They last about 4 years under normal use. A five year old (or more) battery is most likely shot, unless it was a very expensive lithium Ion or some other type of "performance" battery.

You can find an OEM rated battery online for about $35 with free shipping (battery shark is a good place to start).
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Last edited by KCW; 05-27-2019 at 01:29 PM.
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post #4 of 10 (permalink) Old 05-27-2019, 02:04 PM
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I am a staunch supporter of SeaFoam. Most definitely get some and toss it in the tank.

Not so much a point to consider about before starting but yes, before riding it: Check the tires. Read the code on the tires and see how old they are. Its easy to get online and find out how to decipher the manufactured date codes on the tire.

In the other forums I am in there are many threads about the debate on when to change out tires, based on age alone. Obviously if the tread is kaput its a no-brainer. But age also matters. Its also easy to educate yourself on the subject of tire age and how age affects motorcycle tires. Motorcycle tires are made differently than car tires. The advice that I give to people on tire age cut-off dates are to read up whatever you can find on the subject and make your own decision about when to swap them out.

I kept my original tires for 10 years but that was because they still had tread on them and I was not aware that age was a factor at all. Right after reading about age-related issues I inspected my tires and sure enough, the rear one had rotted out along the center of the tread. Time to change for sure. My own decision for a swap time-frame is now about 5 to 6 years. But others are convinced much longer time periods are ok.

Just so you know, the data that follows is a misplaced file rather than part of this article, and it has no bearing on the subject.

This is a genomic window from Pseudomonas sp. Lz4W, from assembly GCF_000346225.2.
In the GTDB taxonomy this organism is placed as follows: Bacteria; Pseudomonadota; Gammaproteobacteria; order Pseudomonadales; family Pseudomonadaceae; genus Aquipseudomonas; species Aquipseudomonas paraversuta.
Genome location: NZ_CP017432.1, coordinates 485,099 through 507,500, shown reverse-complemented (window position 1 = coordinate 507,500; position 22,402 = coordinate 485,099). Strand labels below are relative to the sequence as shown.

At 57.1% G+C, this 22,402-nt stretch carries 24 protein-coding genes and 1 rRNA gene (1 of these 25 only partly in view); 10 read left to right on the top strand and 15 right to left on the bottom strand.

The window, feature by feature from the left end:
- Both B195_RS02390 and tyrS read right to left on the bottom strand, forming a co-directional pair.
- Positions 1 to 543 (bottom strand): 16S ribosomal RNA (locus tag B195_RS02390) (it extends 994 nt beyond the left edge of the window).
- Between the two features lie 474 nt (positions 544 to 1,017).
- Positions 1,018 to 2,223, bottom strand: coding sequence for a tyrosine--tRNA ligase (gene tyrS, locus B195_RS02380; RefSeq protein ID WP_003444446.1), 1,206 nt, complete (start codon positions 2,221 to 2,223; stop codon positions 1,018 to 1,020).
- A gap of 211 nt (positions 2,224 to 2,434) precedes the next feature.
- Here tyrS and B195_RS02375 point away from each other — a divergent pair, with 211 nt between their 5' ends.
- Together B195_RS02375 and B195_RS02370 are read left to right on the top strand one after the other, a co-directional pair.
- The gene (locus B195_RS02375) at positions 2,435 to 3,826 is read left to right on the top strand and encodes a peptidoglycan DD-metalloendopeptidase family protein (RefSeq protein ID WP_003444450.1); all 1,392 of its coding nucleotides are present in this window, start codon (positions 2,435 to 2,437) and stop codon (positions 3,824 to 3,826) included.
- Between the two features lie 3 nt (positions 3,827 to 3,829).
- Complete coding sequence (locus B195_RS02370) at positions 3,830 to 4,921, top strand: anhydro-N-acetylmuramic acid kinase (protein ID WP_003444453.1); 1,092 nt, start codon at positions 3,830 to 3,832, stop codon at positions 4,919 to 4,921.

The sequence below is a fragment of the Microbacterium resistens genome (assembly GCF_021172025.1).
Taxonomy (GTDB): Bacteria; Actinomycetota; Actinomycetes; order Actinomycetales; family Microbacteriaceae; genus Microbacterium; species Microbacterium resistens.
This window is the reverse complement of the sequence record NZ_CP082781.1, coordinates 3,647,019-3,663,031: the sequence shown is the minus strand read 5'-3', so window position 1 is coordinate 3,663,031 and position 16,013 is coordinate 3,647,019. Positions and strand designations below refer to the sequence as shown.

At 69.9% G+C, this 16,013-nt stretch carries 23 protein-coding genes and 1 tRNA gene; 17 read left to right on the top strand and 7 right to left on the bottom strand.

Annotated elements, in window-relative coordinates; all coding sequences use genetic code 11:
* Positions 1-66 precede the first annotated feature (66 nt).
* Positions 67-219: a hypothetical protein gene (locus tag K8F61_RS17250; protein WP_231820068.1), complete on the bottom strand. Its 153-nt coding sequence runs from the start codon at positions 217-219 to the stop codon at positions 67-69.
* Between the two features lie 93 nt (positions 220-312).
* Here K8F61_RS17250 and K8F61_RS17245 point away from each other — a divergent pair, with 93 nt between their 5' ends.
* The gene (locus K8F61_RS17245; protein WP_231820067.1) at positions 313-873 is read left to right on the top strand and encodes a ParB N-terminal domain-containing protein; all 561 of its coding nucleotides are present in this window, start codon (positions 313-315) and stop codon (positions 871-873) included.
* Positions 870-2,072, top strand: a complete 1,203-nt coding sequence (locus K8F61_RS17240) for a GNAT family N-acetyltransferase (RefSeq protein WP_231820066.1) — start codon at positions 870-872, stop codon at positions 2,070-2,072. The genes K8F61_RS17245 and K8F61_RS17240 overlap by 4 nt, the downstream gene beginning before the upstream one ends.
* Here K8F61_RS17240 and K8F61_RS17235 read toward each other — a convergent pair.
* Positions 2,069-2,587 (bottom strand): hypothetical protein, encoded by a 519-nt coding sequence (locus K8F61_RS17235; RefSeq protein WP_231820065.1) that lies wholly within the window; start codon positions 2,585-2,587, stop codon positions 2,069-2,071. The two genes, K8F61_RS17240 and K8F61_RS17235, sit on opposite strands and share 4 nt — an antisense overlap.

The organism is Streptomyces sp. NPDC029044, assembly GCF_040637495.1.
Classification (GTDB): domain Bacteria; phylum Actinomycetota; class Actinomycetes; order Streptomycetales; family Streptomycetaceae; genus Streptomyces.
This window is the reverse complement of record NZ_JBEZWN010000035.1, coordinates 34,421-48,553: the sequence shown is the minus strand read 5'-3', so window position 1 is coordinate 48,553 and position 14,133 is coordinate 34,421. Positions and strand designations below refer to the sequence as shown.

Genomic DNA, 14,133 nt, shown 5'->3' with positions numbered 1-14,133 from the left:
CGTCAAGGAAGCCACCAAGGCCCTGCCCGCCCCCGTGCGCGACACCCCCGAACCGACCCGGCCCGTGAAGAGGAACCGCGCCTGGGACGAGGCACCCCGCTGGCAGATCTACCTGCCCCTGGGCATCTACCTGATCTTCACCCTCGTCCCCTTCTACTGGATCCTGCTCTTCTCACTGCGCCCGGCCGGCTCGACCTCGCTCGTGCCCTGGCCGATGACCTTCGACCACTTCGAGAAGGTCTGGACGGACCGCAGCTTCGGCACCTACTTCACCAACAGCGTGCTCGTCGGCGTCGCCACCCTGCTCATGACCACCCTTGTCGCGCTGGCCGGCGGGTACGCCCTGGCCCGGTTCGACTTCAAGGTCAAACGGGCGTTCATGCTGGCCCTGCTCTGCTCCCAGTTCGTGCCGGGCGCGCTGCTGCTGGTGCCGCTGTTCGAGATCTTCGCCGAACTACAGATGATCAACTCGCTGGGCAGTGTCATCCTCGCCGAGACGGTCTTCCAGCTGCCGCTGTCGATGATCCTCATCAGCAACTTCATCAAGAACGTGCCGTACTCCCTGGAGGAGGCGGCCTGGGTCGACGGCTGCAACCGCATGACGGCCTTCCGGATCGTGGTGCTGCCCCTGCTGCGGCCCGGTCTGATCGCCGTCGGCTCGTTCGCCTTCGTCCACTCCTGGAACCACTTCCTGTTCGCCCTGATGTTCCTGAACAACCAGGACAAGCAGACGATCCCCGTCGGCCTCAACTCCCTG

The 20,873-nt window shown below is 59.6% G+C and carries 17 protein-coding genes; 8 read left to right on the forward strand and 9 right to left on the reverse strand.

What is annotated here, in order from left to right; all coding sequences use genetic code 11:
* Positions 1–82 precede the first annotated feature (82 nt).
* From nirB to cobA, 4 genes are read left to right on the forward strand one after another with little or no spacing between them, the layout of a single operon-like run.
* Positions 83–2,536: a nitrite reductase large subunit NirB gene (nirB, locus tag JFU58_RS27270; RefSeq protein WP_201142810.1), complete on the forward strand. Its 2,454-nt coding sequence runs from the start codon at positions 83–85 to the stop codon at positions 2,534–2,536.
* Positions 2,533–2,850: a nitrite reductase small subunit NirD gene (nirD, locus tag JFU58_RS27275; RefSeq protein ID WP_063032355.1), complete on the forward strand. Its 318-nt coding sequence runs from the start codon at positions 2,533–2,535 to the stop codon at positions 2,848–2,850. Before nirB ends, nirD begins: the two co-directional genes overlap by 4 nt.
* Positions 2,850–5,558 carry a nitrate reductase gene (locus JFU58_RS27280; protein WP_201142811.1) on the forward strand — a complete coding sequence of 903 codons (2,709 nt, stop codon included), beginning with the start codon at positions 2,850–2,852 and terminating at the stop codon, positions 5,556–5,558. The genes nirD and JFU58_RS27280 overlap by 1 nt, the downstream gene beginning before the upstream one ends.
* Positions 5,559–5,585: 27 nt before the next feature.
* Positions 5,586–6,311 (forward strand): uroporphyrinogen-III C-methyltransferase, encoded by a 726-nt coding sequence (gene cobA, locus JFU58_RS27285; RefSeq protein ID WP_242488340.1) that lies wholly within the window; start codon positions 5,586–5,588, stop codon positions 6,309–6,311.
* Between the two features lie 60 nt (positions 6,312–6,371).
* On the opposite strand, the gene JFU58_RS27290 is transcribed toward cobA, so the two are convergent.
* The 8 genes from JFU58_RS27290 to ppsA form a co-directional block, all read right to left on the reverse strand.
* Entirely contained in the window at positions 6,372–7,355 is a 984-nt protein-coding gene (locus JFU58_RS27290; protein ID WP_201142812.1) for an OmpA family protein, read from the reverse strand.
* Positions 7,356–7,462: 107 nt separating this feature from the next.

That is why I just advise to get smart on the subject and make your own decision. If your bike has been sitting for 5 years then they're a minimum of 5 years old already.

Congratulations on your machine! Have fun and be careful.
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post #5 of 10 (permalink) Old 05-27-2019, 02:48 PM
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post #6 of 10 (permalink) Old 05-27-2019, 04:24 PM
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^that date code is WK YR

WK is the week of the year, from 1 to 52
YR is the last two digits of the century from 2000 to 2099

so 0304 is the 3rd week of the year 2004

the older code, before 2000, had 3 digits - if your tire has a 3 digit code its more than 19 years old now!
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post #7 of 10 (permalink) Old 05-27-2019, 05:49 PM